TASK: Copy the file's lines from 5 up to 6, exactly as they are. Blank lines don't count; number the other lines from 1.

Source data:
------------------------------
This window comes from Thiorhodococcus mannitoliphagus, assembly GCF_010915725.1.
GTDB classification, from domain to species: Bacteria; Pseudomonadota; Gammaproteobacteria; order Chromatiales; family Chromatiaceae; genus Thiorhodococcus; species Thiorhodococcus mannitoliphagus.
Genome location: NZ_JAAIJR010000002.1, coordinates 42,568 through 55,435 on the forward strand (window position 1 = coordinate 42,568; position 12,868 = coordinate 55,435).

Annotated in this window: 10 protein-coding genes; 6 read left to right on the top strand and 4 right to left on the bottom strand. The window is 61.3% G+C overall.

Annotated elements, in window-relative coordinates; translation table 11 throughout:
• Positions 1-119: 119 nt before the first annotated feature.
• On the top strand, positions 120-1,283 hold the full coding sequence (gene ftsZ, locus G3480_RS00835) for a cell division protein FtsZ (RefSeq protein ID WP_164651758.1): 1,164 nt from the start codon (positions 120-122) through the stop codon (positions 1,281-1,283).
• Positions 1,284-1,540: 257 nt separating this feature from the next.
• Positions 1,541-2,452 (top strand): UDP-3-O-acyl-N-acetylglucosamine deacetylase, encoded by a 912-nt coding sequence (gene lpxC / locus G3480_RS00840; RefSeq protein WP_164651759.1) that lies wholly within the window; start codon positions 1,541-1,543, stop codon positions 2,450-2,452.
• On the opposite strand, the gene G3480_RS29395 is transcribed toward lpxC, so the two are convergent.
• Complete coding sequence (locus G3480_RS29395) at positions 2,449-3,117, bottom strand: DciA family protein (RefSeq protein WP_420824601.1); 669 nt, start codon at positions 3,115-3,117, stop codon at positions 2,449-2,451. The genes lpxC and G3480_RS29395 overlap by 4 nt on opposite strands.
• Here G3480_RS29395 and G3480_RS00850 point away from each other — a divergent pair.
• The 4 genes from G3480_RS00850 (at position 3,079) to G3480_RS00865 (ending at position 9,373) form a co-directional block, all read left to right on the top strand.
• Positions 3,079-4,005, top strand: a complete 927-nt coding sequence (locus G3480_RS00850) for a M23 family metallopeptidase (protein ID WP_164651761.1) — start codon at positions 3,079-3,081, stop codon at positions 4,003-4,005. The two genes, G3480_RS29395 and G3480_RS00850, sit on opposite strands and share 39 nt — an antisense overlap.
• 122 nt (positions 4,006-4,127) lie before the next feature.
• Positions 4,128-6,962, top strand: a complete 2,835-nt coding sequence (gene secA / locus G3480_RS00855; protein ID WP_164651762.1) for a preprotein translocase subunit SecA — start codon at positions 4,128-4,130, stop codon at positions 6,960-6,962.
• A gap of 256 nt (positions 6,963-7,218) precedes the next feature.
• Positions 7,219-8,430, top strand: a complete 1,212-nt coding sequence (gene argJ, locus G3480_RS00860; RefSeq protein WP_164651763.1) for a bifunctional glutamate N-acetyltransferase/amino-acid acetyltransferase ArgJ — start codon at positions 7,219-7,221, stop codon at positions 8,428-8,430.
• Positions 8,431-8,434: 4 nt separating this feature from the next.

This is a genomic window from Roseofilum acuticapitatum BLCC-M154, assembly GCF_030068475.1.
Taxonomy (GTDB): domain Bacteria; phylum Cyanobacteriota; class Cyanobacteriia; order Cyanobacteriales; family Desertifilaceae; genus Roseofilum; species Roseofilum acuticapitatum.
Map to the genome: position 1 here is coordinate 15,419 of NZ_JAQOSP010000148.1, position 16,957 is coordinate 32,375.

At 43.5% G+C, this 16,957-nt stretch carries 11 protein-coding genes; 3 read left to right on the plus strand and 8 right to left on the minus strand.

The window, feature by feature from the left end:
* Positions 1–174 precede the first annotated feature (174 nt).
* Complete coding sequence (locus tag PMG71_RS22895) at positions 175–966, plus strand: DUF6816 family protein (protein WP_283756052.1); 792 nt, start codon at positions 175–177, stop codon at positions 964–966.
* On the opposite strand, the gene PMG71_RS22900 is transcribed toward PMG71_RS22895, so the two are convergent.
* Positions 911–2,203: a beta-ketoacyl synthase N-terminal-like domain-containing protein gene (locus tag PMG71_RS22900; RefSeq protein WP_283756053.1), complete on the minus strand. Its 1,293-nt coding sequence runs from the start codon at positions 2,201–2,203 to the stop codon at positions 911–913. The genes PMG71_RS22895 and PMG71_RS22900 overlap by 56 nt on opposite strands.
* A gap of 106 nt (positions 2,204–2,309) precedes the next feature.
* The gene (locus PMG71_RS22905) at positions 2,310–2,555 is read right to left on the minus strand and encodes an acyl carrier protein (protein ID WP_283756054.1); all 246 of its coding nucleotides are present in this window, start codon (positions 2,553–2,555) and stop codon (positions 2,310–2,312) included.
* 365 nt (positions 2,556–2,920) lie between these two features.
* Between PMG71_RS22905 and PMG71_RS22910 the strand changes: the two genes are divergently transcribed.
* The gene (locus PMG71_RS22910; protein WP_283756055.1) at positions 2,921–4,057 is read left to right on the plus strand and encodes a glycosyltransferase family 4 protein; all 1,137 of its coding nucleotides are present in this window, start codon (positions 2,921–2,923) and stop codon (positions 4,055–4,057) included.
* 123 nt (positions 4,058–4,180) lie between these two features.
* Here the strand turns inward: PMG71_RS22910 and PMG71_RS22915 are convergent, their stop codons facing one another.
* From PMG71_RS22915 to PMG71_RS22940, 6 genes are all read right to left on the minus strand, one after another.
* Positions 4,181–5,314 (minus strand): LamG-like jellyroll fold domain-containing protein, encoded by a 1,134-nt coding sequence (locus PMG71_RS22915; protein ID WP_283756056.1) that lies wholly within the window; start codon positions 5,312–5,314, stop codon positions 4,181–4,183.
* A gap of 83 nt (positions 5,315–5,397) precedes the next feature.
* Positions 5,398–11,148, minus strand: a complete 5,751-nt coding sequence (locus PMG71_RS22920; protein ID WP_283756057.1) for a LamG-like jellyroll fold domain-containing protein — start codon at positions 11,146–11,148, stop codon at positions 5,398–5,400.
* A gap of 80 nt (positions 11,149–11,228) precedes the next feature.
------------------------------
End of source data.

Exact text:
Annotated elements, in window-relative coordinates; translation table 11 throughout:
• Positions 1-119: 119 nt before the first annotated feature.